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Homes and Hopes Turn to Tatters

American dream turns into 'nightmare' for residents of Watts development. Repairs are expected to cost the city at least $2 million.

June 29, 2003|Sharon Bernstein | Times Staff Writer

A Watts housing program once lauded nationally as a model for bringing middle-class comfort and homeownership to poor neighborhoods is now a shambles, leaving 38 families in near-slum conditions and the city with $2 million in repair and escrow costs.

City officials have taken control of the development, a clutch of pastel ranch homes known as Franklin Square, from the Watts Labor Community Action Committee, a nonprofit organization that owned and managed it for nearly 25 years. Not one of the houses meets city safety and sanitation codes, according to city inspectors, and one was in such poor condition that it could not be rehabilitated.

Franklin Square residents were promised when the program began that they would own the homes after living there and paying rent for 20 years, but they did not receive their deeds when the two-decade period ended in 1998.

"It's really been too much," said Rose Banks, who raised three children in her neat home on East 101st Street, where the furniture has been covered with plastic for months in anticipation of termite repairs and other work. "I'm taking nerve pills. I lie awake at night just thinking about what to do next."

The city is still unraveling what went wrong at Franklin Square, which was conceived in 1975 by two powerful leaders of that era: the late City Councilman and county Supervisor Kenneth Hahn and a close associate, the late Watts activist Ted Watkins, whose nonprofit Watts Labor Community Action Committee once owned gas stations, a contracting business, a building supply store, a grocery store and 500 units of low-income housing.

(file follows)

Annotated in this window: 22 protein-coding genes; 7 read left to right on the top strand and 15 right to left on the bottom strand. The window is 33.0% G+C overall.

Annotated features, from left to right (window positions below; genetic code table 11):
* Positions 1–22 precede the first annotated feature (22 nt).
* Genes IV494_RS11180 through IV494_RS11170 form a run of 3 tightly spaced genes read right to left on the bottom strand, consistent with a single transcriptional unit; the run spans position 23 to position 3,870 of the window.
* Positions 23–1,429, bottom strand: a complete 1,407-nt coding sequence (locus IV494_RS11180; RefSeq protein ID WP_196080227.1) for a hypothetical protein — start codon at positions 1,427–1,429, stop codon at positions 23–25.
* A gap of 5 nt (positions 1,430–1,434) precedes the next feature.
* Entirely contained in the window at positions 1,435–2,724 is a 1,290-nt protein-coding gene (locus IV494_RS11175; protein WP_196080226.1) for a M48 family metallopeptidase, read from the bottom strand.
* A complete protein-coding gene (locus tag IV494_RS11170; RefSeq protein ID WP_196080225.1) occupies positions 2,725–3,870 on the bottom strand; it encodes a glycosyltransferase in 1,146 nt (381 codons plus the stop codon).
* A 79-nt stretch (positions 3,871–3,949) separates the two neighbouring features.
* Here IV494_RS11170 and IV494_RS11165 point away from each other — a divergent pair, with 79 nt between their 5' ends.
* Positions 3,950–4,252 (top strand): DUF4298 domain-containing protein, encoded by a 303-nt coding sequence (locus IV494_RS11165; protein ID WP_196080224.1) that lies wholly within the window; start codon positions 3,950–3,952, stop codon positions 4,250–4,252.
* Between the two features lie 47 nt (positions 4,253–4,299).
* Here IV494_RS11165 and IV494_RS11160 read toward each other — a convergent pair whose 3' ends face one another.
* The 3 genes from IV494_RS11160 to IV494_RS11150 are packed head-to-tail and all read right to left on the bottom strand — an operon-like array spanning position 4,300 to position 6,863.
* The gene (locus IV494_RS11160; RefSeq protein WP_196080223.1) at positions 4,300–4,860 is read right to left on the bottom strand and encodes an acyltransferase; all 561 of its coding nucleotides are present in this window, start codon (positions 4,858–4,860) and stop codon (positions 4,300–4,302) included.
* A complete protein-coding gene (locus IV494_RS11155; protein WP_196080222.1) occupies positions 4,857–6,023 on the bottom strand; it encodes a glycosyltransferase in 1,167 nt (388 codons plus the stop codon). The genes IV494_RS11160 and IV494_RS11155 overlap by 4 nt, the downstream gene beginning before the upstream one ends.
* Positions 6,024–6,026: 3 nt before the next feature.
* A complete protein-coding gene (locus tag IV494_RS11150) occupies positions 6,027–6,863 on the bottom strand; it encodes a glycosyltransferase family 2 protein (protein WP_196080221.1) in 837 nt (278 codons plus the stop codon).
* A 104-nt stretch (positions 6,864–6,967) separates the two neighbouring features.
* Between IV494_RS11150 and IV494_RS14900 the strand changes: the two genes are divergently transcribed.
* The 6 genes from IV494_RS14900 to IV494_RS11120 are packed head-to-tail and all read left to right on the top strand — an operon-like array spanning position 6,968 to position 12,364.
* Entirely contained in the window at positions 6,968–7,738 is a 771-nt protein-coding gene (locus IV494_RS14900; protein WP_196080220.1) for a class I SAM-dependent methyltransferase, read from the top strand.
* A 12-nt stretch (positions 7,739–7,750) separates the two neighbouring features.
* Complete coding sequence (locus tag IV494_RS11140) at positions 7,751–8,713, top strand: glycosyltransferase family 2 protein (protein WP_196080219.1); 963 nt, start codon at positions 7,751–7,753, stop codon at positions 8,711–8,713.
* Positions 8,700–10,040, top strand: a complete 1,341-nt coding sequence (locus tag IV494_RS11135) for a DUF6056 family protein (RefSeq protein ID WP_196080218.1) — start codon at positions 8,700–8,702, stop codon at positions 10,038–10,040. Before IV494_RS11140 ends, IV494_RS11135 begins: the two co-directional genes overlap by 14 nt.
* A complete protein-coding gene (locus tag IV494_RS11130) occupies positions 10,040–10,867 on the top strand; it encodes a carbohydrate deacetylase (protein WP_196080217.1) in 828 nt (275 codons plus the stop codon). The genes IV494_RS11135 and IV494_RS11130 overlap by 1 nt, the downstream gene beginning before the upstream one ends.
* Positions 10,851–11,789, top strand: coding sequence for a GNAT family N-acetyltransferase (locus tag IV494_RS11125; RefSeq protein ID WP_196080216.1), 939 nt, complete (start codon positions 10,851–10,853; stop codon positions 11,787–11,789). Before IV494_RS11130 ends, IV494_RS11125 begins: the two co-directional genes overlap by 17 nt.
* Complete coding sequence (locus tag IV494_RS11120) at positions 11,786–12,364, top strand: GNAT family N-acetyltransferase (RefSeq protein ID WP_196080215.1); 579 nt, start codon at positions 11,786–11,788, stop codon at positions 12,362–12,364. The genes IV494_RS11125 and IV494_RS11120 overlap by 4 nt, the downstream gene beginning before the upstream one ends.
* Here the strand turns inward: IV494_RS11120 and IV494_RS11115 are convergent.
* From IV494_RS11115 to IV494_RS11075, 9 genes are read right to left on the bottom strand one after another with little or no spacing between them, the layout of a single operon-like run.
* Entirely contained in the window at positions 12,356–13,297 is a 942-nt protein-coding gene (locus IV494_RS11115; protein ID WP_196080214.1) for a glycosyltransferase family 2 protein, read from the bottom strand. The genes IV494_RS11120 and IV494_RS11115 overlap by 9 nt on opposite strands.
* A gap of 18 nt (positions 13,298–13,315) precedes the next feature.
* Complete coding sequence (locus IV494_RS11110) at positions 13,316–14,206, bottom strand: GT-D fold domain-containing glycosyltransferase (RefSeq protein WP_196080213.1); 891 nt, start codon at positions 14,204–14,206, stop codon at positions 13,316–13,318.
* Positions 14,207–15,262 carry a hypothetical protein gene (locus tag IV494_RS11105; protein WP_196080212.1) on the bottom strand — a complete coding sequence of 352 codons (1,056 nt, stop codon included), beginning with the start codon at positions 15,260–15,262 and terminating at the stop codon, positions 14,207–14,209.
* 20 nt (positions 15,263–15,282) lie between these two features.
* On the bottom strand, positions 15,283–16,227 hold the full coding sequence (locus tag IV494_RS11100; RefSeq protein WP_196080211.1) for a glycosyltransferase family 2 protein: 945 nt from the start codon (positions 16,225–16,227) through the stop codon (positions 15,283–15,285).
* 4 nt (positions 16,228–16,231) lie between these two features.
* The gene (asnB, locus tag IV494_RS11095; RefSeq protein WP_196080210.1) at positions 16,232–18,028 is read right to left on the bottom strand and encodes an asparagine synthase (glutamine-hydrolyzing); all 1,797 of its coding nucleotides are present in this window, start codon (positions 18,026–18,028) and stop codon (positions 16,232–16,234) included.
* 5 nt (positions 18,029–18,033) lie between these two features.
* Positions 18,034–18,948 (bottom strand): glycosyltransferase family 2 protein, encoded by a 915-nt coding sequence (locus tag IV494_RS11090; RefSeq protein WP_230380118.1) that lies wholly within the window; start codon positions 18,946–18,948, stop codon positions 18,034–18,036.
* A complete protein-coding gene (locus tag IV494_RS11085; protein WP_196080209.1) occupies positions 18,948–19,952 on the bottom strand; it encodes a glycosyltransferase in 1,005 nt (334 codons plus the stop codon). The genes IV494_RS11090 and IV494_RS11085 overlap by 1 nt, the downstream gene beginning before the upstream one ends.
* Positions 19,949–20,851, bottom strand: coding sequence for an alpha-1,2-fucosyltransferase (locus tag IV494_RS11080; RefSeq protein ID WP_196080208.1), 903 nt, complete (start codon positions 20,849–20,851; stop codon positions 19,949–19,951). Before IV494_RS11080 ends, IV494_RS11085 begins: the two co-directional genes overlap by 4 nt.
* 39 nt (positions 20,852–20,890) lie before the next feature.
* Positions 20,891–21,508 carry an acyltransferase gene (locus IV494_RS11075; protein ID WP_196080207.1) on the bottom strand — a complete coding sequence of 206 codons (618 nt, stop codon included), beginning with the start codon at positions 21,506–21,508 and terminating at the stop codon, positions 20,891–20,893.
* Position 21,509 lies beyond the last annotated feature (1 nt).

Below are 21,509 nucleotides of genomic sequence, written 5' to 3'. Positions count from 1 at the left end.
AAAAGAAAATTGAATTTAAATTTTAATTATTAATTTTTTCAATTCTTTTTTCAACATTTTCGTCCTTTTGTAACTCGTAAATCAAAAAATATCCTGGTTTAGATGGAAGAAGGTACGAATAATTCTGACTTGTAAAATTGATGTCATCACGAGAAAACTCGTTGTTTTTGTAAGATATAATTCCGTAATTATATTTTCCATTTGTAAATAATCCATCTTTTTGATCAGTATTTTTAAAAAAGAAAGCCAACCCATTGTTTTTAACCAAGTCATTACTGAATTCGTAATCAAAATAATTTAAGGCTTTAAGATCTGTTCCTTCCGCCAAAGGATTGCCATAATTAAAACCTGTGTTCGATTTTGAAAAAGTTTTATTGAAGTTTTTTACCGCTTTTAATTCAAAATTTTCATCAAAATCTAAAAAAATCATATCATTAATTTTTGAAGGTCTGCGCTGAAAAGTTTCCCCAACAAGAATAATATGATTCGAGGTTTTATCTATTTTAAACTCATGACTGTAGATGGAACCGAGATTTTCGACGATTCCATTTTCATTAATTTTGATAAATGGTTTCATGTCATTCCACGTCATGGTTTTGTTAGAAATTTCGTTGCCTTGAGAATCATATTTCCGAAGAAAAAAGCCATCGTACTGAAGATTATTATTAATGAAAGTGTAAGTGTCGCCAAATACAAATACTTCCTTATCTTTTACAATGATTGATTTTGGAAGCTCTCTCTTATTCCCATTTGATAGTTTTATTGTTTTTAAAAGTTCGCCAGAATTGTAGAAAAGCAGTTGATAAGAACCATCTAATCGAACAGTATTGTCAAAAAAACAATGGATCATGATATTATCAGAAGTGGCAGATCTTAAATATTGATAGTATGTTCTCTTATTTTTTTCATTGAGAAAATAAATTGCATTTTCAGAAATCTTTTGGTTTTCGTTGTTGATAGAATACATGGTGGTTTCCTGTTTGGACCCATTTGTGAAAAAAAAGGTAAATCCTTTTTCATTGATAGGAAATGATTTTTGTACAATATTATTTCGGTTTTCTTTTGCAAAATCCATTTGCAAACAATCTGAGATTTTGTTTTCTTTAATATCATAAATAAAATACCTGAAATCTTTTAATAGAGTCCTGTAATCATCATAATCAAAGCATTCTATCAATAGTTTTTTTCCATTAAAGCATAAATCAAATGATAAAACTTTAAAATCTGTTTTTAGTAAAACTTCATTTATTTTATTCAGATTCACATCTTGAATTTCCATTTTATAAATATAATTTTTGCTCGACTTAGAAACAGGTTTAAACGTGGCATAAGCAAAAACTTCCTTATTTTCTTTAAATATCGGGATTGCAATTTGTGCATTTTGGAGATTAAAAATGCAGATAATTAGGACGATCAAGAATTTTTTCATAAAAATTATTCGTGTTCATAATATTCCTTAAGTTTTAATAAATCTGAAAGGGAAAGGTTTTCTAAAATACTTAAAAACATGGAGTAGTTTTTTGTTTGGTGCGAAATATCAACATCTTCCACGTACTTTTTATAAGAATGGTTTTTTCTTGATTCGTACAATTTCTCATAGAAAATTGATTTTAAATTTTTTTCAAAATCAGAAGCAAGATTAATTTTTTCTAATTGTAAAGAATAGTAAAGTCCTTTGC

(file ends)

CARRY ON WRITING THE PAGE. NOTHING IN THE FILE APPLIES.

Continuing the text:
But a review of dozens of documents, including the original deeds and contracts, as well as government e-mails and interviews with current and past public officials, shows a near-total lack of oversight for the program, even as residents complained that their houses were in disrepair and their requests for homeownership were not fulfilled.

Los Angeles housing officials said they could find no record of city audits or inspections of Franklin Square before last year, when inspectors combed the houses as part of the city's investigation. Unlike most city projects at the time, which were set up and monitored by housing or redevelopment officials, the original contract for Franklin Square was signed personally by then-Mayor Tom Bradley, and no specific person at the city was named to oversee it.

Representatives of the U.S. Department of Housing and Urban Development also said they were unable to find records of the regular audits and inspections that are typically required when federal money is used for housing projects.

"It just fell through the cracks," said John McCoy, deputy administrator for housing at the Los Angeles Community Redevelopment Agency, the state-chartered but city-run agency that has assumed control of Franklin Square and the remaining money. "There was a lot of bungling."

It would take nearly five years of investigation and lobbying by residents, along with the intervention of two governmental bodies and the determination of a city councilwoman bound to protect her father's legacy, before the deeds were transferred earlier this year.

It will cost an estimated $2 million to bring the houses up to code, city officials said, although contractors hired by some residents said the price tag could be higher.

After taking control of Franklin Square, the city and the redevelopment agency promised to pay whatever it cost to fix the houses. That commitment changed this month, when officials offered the residents $39,000 apiece, an amount several contactors said would pay for just half of the repairs on many homes. The city also offered residents no-interest loans of $16,000 more, but only if they agreed not to sell the property for 45 years except to low- or moderate-income buyers.

The project's denouement has pitted the grown children of Franklin Square's original champions against each other. Janice Hahn, daughter of Kenneth Hahn and now a city councilwoman representing part of Watts, ordered the Franklin Square investigation and led the fight to wrest control of the homes from the Watts Labor Community Action Committee. Watkins' son and daughter, Timothy and Teryl, have run the nonprofit since their father's death in 1993, and have defended the organization.

"It's a sad end," Timothy Watkins said of the fractious finale to his father's program, which was featured on national television and in newspapers across the country in the late 1970s and early 1980s.

Through a series of city, state and federal grants, Ted Watkins' organization received more than $2 million in 1975 to move 39 1950s-era ranch houses from Westchester, where they were in the way of an airport and freeway expansion, to Watts, documents show.

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